Friday, June 13, 2008
Autism Insurance Push Makes National News
The State of Oklahoma
OFFICE OF SENATOR JAY PAUL GUMM
Atoka, Bryan, Coal, Johnston & Marshall Counties
June 13, 2008
FOR IMMEDIATE RELEASE
Contact: Senator Jay Paul Gumm
State Capitol: (405) 521-5586
Durant: (580) 924-2221
Mobile: (580) 920-6990
Autism Insurance Push Makes National News
Pressure Will Continue to Build in Oklahoma As Well, Gumm Says
OKLAHOMA CITY – A national news program this week highlighted the growing epidemic of children with autism and the push by parents to force health insurance to cover diagnosis and treatment of the disorder.
NBC’s “The Today Show” aired a segment Thursday (June 12) as part of a continuing series of reports on autism. The story featured parents who are encouraging state legislatures across the nation to pass laws requiring coverage of autism diagnosis and treatment.
One of the most closely watched battles of the recently concluded 2008 session of the Oklahoma Legislature was the effort to pass an autism insurance bill. Written by Senator Jay Paul Gumm, the bill – known as “Nick’s Law” – passed the Senate on four separate occasions, each time on bipartisan votes.
When the proposal arrived in the House of Representatives, it was killed each time when Republican leaders – led by Speaker Chris Benge – refused to even allow the bill to be heard.
“If the Speaker thought that getting out of session would ease the pressure on him and his cabal to do the right thing, he made a serious miscalculation,” said Gumm, a Democrat from Durant. “This is a national battle. People are watching, and they expect a fair debate.”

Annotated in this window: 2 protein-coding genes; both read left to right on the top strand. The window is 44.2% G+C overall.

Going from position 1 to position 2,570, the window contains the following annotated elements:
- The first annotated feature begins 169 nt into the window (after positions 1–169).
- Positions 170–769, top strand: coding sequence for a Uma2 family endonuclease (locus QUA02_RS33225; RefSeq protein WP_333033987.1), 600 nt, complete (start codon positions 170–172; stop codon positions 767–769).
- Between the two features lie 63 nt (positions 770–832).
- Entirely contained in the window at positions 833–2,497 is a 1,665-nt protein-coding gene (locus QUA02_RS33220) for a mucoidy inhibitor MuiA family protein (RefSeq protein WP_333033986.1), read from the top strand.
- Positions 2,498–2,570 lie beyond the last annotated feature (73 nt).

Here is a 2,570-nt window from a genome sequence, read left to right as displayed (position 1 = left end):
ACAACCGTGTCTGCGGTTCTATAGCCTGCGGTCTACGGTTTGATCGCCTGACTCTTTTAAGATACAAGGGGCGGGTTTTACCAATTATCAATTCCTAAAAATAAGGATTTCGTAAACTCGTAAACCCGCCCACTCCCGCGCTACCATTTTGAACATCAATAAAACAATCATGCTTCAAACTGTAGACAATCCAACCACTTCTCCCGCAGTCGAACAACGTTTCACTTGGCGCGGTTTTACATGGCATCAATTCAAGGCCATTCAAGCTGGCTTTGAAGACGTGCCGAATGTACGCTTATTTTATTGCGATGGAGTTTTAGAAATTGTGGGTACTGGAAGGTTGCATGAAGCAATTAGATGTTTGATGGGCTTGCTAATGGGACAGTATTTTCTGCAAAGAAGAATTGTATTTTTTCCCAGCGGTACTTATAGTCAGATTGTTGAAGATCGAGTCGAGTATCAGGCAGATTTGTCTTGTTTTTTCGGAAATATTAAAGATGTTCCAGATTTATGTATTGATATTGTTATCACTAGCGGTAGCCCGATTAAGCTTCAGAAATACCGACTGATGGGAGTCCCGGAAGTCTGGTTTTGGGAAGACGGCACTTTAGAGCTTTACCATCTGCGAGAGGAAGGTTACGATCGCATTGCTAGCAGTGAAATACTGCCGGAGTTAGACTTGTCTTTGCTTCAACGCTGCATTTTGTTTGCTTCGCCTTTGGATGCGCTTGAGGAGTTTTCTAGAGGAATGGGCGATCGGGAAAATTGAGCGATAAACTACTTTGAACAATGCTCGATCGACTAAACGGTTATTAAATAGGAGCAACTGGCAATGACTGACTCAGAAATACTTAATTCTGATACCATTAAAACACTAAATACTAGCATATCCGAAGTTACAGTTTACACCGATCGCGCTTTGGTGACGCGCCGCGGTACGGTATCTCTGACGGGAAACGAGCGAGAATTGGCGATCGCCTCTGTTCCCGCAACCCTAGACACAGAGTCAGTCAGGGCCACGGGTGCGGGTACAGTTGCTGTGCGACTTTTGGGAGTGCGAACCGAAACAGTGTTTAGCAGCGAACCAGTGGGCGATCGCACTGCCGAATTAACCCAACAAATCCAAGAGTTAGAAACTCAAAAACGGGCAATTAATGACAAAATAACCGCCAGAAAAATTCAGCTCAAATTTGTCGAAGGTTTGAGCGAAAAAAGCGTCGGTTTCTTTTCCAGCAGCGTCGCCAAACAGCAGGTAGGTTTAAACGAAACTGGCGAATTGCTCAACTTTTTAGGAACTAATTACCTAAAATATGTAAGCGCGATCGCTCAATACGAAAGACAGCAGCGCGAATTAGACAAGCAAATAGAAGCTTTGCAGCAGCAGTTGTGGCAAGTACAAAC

The “Today Show” segment included a statement on the issue by the special interest group representing insurance companies. Gumm said the statement is a “slick attempt” by big insurance to have it both ways.
The insurance lobby conceded in the statement that “medically related care should be covered by insurers.” The problem is, Gumm said, once “medically related care” is coded as “autism,” insurance companies refuse to pay claims.
Then, the lawmaker said, the special interest group unveils its real agenda with the following statement: “For those who need assistance, we should be committing public resources to help fund cost-effective programs to care for those who are diagnosed with autism.”
“The phrase ‘public resources’ is a fancy way of saying ‘taxpayer dollars’,” he said. “Their real agenda is to pass the cost of covering autism on to the taxpayers. That way, insurance companies protect both their robust profits and their ability to fund the political campaigns of politicians who protect them.”
Gumm said the “Today Show” segment makes a fair case in favor of requiring insurers to cover autism diagnosis and treatment. “The segment gives both sides a chance to make their case, and clearly the momentum to pass bills like Nick’s Law is building,” he said.
“Even in deeply ‘red’ Republican states, lawmakers and governors of both parties are putting aside the special interests for the public interest. It’s too bad House leaders could not find it in their hearts or heads to do the same.”
Not every House Republican supported their leadership on the issue; four Republican House members signed a “discharge petition” that would have forced a vote on “Nick’s Law.” Then, before they got the required number of signatures, Gumm said House Republican leaders began enforcing party discipline.
“It’s pretty clear they dropped the hammer, preventing members from doing what their conscience told them was the right thing,” he said. “However, political power in Oklahoma rests with the people not the politicians, and I believe Oklahomans will rise up and force House leadership to get on this train or get run over by it.”
Gumm said he believes when the Oklahoma Legislature returns in February the case to pass Nick’s Law will be greater than ever. “The parents are not going away, and these children are not going away,” he concluded.
“To do nothing – a course of action with which House leadership is content – will condemn children who might be saved by diagnosis and treatment. This is just one case where the values of House leadership are woefully out of step with the people they were truly elected to serve.”